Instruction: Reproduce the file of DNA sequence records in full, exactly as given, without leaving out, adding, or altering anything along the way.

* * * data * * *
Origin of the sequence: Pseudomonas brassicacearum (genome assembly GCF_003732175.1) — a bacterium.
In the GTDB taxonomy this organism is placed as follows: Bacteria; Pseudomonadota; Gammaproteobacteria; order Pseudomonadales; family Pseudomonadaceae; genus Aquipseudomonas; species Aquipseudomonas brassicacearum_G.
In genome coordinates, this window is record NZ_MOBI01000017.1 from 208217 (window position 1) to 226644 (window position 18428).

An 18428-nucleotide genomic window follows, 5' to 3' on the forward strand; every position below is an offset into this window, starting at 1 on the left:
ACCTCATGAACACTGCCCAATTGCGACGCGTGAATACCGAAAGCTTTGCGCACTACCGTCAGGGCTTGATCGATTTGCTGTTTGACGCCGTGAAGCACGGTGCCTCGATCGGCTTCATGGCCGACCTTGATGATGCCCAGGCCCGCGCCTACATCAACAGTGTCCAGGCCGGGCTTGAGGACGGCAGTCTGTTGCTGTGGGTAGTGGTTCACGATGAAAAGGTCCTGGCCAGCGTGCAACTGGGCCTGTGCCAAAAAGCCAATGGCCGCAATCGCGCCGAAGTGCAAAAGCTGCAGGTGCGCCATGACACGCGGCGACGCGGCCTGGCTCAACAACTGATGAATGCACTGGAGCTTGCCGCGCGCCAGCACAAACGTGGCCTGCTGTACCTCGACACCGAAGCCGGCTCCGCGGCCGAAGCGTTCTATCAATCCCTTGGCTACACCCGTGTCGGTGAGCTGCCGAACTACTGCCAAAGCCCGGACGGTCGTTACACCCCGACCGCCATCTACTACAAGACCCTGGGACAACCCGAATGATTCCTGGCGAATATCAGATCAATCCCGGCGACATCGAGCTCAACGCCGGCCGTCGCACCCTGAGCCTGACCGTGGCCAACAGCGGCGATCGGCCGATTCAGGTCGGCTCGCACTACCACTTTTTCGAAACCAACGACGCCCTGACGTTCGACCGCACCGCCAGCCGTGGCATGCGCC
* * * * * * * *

Origin of the sequence: Pseudomonas brassicacearum (genome assembly GCF_003732175.1) — a bacterium.
In the GTDB taxonomy this organism is placed as follows: Bacteria; Pseudomonadota; Gammaproteobacteria; order Pseudomonadales; family Pseudomonadaceae; genus Aquipseudomonas; species Aquipseudomonas brassicacearum_G.
In genome coordinates, this window is record NZ_MOBI01000017.1 from 208217 (window position 1) to 226644 (window position 18428).

An 18428-nucleotide genomic window follows, 5' to 3' on the forward strand; every position below is an offset into this window, starting at 1 on the left:
ACCTCATGAACACTGCCCAATTGCGACGCGTGAATACCGAAAGCTTTGCGCACTACCGTCAGGGCTTGATCGATTTGCTGTTTGACGCCGTGAAGCACGGTGCCTCGATCGGCTTCATGGCCGACCTTGATGATGCCCAGGCCCGCGCCTACATCAACAGTGTCCAGGCCGGGCTTGAGGACGGCAGTCTGTTGCTGTGGGTAGTGGTTCACGATGAAAAGGTCCTGGCCAGCGTGCAACTGGGCCTGTGCCAAAAAGCCAATGGCCGCAATCGCGCCGAAGTGCAAAAGCTGCAGGTGCGCCATGACACGCGGCGACGCGGCCTGGCTCAACAACTGATGAATGCACTGGAGCTTGCCGCGCGCCAGCACAAACGTGGCCTGCTGTACCTCGACACCGAAGCCGGCTCCGCGGCCGAAGCGTTCTATCAATCCCTTGGCTACACCCGTGTCGGTGAGCTGCCGAACTACTGCCAAAGCCCGGACGGTCGTTACACCCCGACCGCCATCTACTACAAGACCCTGGGACAACCCGAATGATTCCTGGCGAATATCAGATCAATCCCGGCGACATCGAGCTCAACGCCGGCCGTCGCACCCTGAGCCTGACCGTGGCCAACAGCGGCGATCGGCCGATTCAGGTCGGCTCGCACTACCACTTTTTCGAAACCAACGACGCCCTGACGTTCGACCGCACCGCCAGCCGTGGCATGCGCC